Frost and Johnson were teammates at Bethel, and coached together on Laura Halldorson’s staff at Minnesota.

“I think there’s a trust factor that has to be established in any coaching staff,” Johnson said. “The longer the relationship, and in particular, the deeper the relationship, where you’ve known each other as long as we have, and played together, been friends off the ice, and coached together, I think you develop a certain trust level. He knows that there’s never going to be anything that I do that takes away from our best opportunity to be on the same page as a staff, and ultimately, do what’s best for the program under his guidance.”

Having been coach of the men’s hockey team at Bethel during three of the years between his stints at Minnesota, Johnson has an appreciation for Frost’s position.

“It’s a lot easier to offer suggestions at times as an assistant because the head coach is the one that has to deal with the repercussions of whatever we do as a staff,” Johnson said. “I try to give different synopsis or different suggestions, while also maintaining the sense that, ‘Hey, whatever you decide, Brad, that’s what we’re going to decide; we’re going to go at it together.'”

Because Johnson is now in his fourth season on Frost’s staff, there has been consistency.

“I think the thing that I’ve been able to do is help stabilize, because I know him so well, and say here’s what we want to do,” Johnson said. “Let’s make these the standards in our program and put some words and some ideas to things I already know he agrees with.”

That forms the foundation of what the Gophers have accomplished under Frost.

“To me, it just goes back to our culture, our values, and the type of kids and players that we recruit,” Frost said. “We recruit great people that happen to be really good hockey players, and we expect them to fall in line with the goals that we have as a staff for them and the expectations that we have in regards to our culture being nonnegotiable.”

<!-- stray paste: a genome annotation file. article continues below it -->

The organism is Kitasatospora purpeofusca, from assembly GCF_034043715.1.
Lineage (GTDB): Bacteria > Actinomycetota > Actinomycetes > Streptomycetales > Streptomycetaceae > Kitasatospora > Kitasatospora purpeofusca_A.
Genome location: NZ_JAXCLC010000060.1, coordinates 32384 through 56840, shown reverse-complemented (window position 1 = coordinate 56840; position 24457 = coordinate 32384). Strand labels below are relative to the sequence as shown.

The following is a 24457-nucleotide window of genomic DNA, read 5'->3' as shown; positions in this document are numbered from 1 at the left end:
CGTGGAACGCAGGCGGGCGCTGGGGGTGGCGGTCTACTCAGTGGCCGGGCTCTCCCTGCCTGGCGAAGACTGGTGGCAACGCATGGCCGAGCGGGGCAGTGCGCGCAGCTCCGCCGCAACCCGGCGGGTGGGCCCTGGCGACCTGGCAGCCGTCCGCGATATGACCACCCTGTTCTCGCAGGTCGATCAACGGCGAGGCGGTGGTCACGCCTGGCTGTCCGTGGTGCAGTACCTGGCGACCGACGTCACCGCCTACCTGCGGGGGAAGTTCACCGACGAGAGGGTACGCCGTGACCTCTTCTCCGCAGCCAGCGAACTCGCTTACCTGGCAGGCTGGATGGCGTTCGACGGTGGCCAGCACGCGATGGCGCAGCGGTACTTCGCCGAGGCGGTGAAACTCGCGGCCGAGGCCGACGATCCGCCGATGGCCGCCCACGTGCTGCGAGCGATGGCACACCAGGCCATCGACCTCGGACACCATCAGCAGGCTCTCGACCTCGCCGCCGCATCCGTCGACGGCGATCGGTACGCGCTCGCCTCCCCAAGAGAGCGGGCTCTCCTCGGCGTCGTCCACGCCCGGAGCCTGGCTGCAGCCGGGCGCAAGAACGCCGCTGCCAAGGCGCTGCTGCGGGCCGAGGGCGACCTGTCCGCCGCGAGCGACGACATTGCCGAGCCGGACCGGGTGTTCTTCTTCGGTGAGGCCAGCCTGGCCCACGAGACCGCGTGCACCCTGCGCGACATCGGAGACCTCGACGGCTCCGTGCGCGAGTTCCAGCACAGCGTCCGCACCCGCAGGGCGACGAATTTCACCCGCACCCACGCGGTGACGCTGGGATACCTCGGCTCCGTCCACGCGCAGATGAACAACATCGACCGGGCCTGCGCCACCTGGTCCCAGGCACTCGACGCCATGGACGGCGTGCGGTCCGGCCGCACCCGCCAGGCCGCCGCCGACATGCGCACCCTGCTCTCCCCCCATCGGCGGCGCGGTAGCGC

Leadership and effort
Bethany Brausen isn’t exactly a household name outside of Minnesota. She garners a bit more name recognition in her home state, having been named Minnesota’s Ms. Hockey as a senior at Roseville Area High School.

“She was a captain in high school, and often times in high school, the captains are just the most popular kids or the best players,” Frost said. “Bethany is someone who just oozes leadership.”

Along with Megan Bozek, Brausen was a co-captain on last year’s squad. This season as a senior, she’s again wearing the “C,” with classmates Davis, Terry, and Baylee Gillanders as assistants. Over her tenure as captain, Minnesota has compiled a record of 61-1-1.

“She has never played above a third-line role, necessarily, for us, never been on the power play, doesn’t kill a ton of penalties, but is somebody who has accepted her role,” Frost said. “I think she shows her leadership through her acceptance of her role, and how hard she works, and how much she cares about the team.”